Rehoboth voting-rights measure raises questions
Rehoboth Beach commissioners are considering changing city charter rules about who can vote in municipal elections.
In most communities, only people who live in a municipality are qualified to vote. Rehoboth is one of a handful of Delaware towns that allows nonresident property owners and long-term leaseholders to vote.
But this practice raises a question: Whether a person lives in or out of town, if a person owns five properties, is that person entitled to one vote or five votes?
In a time when properties are not necessarily owned by people but instead by limited liability companies or other artificial entities, the question of voting rights becomes even more complicated.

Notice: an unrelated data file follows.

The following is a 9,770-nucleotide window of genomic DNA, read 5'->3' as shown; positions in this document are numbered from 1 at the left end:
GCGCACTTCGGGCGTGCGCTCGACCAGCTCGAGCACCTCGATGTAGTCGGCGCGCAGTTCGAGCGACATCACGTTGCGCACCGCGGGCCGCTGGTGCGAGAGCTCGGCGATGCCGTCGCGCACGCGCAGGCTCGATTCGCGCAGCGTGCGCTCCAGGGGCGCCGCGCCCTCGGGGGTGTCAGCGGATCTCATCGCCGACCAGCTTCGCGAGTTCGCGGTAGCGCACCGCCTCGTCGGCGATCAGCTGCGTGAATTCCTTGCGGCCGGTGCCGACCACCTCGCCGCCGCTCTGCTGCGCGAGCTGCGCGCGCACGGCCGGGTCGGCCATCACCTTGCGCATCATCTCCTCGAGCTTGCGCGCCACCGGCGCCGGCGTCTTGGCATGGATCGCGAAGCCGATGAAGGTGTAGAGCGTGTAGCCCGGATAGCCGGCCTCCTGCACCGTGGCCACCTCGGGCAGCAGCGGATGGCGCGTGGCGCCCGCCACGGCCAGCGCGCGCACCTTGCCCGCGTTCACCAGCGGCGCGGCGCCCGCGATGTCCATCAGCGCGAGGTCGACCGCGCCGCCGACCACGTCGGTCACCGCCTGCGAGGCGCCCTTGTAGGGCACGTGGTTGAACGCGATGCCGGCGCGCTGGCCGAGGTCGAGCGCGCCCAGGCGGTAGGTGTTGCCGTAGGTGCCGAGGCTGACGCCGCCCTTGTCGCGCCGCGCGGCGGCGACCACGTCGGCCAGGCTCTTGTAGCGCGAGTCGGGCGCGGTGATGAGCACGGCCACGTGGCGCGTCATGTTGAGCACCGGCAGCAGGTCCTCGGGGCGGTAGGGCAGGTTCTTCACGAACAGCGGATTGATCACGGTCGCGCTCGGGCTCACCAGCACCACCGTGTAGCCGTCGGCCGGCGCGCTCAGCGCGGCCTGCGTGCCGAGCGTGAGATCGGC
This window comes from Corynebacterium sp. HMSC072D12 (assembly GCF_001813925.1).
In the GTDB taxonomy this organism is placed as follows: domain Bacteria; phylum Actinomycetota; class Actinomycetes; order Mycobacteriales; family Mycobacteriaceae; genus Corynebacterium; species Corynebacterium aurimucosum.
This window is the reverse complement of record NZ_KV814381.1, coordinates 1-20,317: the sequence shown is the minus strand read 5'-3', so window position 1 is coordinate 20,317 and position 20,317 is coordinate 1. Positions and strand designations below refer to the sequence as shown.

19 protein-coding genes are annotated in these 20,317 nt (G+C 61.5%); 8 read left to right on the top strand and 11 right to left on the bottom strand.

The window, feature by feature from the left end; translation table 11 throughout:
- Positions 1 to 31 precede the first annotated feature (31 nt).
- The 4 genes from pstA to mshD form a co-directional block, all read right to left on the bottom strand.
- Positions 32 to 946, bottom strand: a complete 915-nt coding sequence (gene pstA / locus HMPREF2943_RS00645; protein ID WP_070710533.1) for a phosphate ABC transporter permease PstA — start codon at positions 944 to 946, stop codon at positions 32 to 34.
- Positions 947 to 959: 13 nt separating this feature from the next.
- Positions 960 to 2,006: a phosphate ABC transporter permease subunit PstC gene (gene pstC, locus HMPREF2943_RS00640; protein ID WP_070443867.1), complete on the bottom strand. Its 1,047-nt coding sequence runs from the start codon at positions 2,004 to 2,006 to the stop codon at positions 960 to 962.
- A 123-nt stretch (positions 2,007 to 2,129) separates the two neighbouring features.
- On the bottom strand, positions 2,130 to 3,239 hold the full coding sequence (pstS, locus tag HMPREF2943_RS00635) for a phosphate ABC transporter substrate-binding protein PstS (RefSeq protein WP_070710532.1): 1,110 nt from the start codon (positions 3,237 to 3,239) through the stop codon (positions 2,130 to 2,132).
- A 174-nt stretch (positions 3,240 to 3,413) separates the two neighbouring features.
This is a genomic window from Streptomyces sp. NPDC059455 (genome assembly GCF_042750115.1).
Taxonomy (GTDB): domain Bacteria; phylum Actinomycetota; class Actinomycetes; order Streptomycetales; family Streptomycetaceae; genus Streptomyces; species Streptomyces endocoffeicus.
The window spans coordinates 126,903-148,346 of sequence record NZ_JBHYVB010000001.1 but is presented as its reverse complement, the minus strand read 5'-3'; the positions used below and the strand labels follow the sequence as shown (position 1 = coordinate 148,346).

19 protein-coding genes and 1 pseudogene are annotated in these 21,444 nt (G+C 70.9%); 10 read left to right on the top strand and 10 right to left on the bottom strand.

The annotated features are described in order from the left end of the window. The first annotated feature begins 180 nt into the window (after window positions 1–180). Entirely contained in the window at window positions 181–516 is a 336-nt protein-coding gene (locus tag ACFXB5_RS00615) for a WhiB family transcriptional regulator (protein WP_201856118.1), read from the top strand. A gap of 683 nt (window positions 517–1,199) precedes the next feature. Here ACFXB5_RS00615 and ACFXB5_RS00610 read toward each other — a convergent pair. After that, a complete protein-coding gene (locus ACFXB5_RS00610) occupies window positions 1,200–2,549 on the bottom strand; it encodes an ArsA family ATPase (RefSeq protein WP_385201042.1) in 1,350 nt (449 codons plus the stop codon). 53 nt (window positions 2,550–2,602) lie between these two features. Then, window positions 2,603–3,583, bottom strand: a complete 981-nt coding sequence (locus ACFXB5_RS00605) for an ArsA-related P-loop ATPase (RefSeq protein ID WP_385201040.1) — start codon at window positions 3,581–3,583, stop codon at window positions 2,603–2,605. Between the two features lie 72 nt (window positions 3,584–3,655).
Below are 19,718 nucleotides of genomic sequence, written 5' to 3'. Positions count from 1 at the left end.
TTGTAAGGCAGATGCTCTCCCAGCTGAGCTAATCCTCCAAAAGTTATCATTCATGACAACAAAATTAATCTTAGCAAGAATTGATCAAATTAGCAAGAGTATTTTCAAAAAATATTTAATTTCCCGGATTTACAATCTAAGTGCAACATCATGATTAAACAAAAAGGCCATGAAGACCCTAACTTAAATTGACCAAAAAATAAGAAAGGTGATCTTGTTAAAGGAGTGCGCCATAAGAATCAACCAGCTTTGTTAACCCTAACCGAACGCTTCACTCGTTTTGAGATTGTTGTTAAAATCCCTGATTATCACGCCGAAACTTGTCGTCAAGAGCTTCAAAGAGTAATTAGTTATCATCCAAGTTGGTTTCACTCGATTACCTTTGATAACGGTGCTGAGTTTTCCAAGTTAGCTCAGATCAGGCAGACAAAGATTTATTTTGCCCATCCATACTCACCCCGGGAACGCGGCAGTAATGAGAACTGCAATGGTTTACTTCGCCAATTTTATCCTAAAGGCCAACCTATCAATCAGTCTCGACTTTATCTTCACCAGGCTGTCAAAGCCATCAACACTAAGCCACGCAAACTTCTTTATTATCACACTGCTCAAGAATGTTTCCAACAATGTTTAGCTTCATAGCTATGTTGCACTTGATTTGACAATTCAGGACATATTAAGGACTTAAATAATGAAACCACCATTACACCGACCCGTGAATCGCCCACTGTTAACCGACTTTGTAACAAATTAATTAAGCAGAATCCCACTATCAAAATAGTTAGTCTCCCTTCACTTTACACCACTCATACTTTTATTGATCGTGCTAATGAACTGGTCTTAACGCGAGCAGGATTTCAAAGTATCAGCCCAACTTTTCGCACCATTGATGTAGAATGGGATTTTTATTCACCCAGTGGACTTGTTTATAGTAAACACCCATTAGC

Kathy McGuiness, a nonresident commissioner who proposed the new measure, said the idea is to ensure one person, one vote. As proposed, it's not clear the ordinance would accomplish that.
Instead, it extends voting rights to people who own properties through LLCs. Someone who attests to owning at least 50 percent of an LLC would apparently be entitled to a vote for every LLC attested to.
Changes to the rules for leaseholders were also proposed, but in recent discussions those changes were abandoned.
The question is, who benefits from the proposed changes? What is the purpose of extending voting rights to more people who live elsewhere but own businesses or buy up properties, holding them in LLCs? At this rate, the city will be governed not by its residents but by people who live out of town.
Rehoboth has long allowed nonresident property owners to vote, and it's not easy to take away anyone's voting rights.
The current proposal gives votes to a new group of nonresidents. This will only further dilute the votes of those who choose to call Rehoboth Beach their home.
There's a far simpler solution to the rights of LLCs.
If you want to own property in an LLC and vote in city elections, move to Rehoboth.